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Grub Street is a literary term used to describe an underworld of literary penury and its products. Now renamed Milton Street, Grub Street was a street in London off Chiswell Street by Finsbury Square, which was occupied in the 18th century by impoverished writers reduced to turning to third-rate poems, reference books and histories to make a living. Grub Street writers are known as hacks: an abbreviation of hackney, which means a hired horse.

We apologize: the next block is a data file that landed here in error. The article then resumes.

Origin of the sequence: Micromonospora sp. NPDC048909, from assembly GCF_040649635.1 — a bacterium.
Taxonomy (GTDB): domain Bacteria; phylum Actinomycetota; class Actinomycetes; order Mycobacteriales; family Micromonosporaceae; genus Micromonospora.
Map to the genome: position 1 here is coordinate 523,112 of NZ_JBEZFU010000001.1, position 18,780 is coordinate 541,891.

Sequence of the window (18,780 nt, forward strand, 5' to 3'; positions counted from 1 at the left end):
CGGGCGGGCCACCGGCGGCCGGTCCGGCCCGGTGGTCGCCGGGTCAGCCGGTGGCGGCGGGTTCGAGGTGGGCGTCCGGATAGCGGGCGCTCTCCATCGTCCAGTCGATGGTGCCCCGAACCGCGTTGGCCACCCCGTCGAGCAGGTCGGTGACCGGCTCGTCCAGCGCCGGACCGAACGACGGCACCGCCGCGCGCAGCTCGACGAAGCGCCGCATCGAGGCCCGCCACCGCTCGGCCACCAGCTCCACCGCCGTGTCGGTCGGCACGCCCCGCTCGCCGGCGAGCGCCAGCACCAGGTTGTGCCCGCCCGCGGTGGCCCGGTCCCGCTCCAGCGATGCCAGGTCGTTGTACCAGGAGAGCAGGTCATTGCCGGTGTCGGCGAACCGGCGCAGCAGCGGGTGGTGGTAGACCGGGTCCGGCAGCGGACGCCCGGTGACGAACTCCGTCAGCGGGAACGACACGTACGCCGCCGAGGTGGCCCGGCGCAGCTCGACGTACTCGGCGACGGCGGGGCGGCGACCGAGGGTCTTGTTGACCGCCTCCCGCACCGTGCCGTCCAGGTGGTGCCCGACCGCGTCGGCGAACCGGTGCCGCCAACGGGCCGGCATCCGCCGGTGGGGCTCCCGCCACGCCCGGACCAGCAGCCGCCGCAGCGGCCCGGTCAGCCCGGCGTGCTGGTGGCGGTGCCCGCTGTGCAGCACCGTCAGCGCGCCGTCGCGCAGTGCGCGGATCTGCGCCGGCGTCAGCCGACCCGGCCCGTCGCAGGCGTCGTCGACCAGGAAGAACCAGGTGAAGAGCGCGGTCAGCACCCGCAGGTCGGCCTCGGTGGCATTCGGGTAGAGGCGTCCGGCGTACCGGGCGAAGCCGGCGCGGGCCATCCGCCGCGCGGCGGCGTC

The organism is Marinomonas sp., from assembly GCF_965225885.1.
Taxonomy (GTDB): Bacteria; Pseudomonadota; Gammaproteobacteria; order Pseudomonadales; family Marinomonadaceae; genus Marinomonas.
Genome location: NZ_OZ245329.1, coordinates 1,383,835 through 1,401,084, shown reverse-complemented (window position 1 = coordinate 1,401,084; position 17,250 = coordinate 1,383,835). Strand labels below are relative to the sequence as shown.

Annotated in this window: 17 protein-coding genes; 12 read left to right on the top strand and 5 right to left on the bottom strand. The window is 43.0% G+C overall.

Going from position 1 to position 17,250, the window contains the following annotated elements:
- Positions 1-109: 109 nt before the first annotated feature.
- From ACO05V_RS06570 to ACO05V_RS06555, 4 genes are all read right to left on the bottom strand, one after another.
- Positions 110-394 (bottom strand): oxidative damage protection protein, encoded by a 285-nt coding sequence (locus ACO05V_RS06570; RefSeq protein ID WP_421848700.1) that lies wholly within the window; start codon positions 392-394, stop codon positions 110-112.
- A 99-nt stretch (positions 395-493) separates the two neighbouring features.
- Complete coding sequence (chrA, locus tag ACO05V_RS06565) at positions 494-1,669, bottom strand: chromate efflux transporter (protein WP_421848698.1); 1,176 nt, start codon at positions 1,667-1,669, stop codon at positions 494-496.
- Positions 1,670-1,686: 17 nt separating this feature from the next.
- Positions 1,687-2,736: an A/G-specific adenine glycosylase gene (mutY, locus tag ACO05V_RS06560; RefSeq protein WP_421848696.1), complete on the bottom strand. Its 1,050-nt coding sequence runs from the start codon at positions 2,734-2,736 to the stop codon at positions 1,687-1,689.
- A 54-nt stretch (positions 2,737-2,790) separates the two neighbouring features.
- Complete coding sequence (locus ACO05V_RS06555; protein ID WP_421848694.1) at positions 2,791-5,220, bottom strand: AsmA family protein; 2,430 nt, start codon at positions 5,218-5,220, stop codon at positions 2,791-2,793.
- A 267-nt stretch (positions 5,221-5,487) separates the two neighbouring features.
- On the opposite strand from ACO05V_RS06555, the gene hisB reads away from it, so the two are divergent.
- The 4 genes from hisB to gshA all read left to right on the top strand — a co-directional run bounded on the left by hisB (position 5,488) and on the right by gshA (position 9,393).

The term is covered as such in George Gissing's Victorian novel New Grub Street (1891), a story of men and women forced to make their living by writing. In 1726, Jonathan Swift (1667-1745) wrote his poem Advice to the Grub Street verse-writers addressing them as follows:

Ye poets ragged and forlorn
Down from your garrets haste
Ye rhymers, dead as soon as born
Not yet consign'd to paste

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